North Korea is losing allies as Malaysia stops funding
Malaysia did not buy any goods from North Korea in June and July, after buying 20.6 million ringgit ($4.89 million) worth of goods in the first five months of the year, according to data from the Department of Statistics.
Malaysia’s ties with North Korea have deteriorated since the February assassination of Kim Jong Un’s estranged half brother at Kuala Lumpur international airport, which the United States and South Korea say was ordered by the North Korean leader.
Kuala Lumpur last month banned its citizens from travelling to North Korea, two weeks after Prime Minister Najib Razak met with U.S. President Donald Trump at the White House.
The visit gave Najib a political boost at home, with his popularity suffering over a massive scandal at a state investment fund, which the U.S. Department of Justice is investigating.
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Malaysia had been a key source of revenue for the North. Citizens from both countries enjoyed visa-free travel. Malaysia was host to hundreds of overseas workers. More importantly were operations that funnelled money to the regime. Reuters reported earlier this year North Korea’s spy agency, the Reconnaissance Bureau, was running an arms operation out of Kuala Lumpur.
Malaysia’s halt to North Korean imports came ahead of drastic U.N. and U.S. sanctions last month that ramp up export bans and penalise companies and individuals doing business with North Korea.
The United Nations on Sept. 11 banned North Korea’s lucrative textile exports as well as all joint ventures with North Koran individuals or entities.
Trump issued an executive order 10 days later penalising any company or person doing business with North Korea by cutting off their access to the U.S. financial system, freezing their assets or both.
Other Southeast Asian nations have similarly reduced imports from North Korea. The Philippines said last month it has suspended trade with North Korea to comply with sanctions.
Thailand’s imports from North Korea dropped to $400,000 between January and August, compared with $1.8 million in the same period last year, according to data from the commerce ministry.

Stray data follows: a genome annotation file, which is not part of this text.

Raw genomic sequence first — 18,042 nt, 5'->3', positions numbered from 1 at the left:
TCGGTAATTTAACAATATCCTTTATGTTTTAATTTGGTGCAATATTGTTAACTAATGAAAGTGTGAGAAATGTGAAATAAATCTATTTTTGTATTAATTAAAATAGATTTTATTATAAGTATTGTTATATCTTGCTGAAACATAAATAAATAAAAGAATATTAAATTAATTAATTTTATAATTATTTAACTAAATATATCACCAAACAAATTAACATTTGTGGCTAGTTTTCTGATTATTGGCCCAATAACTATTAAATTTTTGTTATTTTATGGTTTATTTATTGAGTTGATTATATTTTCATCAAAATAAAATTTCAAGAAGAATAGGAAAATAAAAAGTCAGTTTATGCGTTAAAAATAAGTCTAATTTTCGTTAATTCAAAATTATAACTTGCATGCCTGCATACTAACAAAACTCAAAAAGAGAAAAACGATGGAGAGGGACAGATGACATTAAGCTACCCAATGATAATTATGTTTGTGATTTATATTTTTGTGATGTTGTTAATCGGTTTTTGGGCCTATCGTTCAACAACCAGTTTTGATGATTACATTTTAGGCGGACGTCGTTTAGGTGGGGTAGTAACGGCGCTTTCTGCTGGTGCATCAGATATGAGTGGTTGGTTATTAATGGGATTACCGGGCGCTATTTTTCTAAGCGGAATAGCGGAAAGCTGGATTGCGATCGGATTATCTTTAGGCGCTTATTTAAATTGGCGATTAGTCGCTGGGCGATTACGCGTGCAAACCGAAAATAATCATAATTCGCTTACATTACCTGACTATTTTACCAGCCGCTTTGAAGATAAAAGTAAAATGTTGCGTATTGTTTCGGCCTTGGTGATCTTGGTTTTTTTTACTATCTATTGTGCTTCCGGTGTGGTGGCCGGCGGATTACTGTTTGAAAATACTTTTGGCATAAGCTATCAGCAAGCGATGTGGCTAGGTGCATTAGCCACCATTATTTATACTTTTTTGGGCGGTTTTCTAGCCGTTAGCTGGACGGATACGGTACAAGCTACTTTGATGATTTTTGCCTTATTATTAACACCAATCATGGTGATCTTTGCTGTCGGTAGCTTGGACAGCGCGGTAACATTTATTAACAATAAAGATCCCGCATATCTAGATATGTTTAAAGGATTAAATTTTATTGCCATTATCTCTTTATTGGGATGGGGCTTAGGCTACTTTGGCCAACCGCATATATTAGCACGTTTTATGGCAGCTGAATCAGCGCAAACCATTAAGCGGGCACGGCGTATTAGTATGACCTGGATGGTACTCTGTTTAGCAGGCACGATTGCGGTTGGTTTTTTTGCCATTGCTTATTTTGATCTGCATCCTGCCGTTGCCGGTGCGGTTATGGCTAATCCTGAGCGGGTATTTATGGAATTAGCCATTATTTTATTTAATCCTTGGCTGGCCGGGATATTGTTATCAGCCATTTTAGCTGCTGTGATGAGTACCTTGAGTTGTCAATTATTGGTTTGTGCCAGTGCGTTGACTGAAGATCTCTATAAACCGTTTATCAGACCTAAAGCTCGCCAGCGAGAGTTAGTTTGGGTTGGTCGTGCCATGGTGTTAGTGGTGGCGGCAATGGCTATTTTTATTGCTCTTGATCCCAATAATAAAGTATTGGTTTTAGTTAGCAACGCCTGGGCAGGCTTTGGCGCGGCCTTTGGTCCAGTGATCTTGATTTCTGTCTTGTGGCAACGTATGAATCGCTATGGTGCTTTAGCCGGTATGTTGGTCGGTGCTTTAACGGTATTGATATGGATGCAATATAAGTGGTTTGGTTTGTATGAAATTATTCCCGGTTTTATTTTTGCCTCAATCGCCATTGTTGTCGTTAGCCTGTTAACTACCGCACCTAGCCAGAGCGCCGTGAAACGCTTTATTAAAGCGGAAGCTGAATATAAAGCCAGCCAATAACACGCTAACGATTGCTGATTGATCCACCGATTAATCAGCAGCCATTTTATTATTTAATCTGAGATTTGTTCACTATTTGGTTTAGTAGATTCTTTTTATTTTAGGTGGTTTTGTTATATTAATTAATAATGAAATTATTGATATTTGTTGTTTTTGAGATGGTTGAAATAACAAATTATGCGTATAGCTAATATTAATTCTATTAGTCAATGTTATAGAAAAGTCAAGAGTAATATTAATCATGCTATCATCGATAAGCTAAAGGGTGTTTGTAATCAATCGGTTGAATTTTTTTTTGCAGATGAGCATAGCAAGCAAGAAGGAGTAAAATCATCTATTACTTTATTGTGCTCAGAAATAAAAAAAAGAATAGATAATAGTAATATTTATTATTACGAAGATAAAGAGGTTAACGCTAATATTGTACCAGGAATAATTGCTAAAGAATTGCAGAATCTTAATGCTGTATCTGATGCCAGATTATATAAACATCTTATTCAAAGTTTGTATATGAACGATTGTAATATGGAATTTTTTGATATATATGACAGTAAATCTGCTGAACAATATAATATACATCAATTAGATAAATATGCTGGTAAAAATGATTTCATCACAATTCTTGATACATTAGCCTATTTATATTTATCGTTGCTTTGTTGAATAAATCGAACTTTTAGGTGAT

Indonesia, on the other hand, increased its imports from North Korea to $1.8 million in January-July before the latest round of sanctions, versus $910,000 in the same period last year.
Secretary of state Rex Tillerson, on a swing through Southeast Asia in August, urged countries to do more to cut funding streams for North Korea.
For instance, North Korean front companies were using Bangkok as a regional hub, changing their names frequently, Assistant Secretary for East Asian and Pacific Affairs Susan Thornton told reporters during Tillerson’s visit to Bangkok in early August. [nL4N1KU2LA
Malaysia’s past imports from North Korea ranged from big ticket items such as coal, medical devices and light emitting diodes to even crabs, noodles, cloth hangers and fire extinguishers.
A U.S. government official said Malaysia has assured the United States it does not import from Pyongyang anymore.
Malaysia’s trade ministry did not respond to requests for comment.
Malaysia had been one of the few countries increasing its imports from North Korea in recent years – from a mere 1,183 ringgit ($311) in 2012 to 8.2 million ringgit in 2016.
An unusual purchase this year was coal, which Malaysia bought right after China, the top buyer of the North’s minerals banned imports of the commodity in February. A U.N. report in September said North Korea had diversified its coal exports to other countries after the China ban.
Malaysia bought $3.4 million worth of coal in March and $16.6 million worth of coal tar products, data showed. The March purchase was the first time Malaysia had bought coal from North Korea since at least 2012.
While imports have stopped, Malaysia has continued exports to North Korea. Exports included palm oil, food and medical supplies worth 4.4 million ringgit between January and July.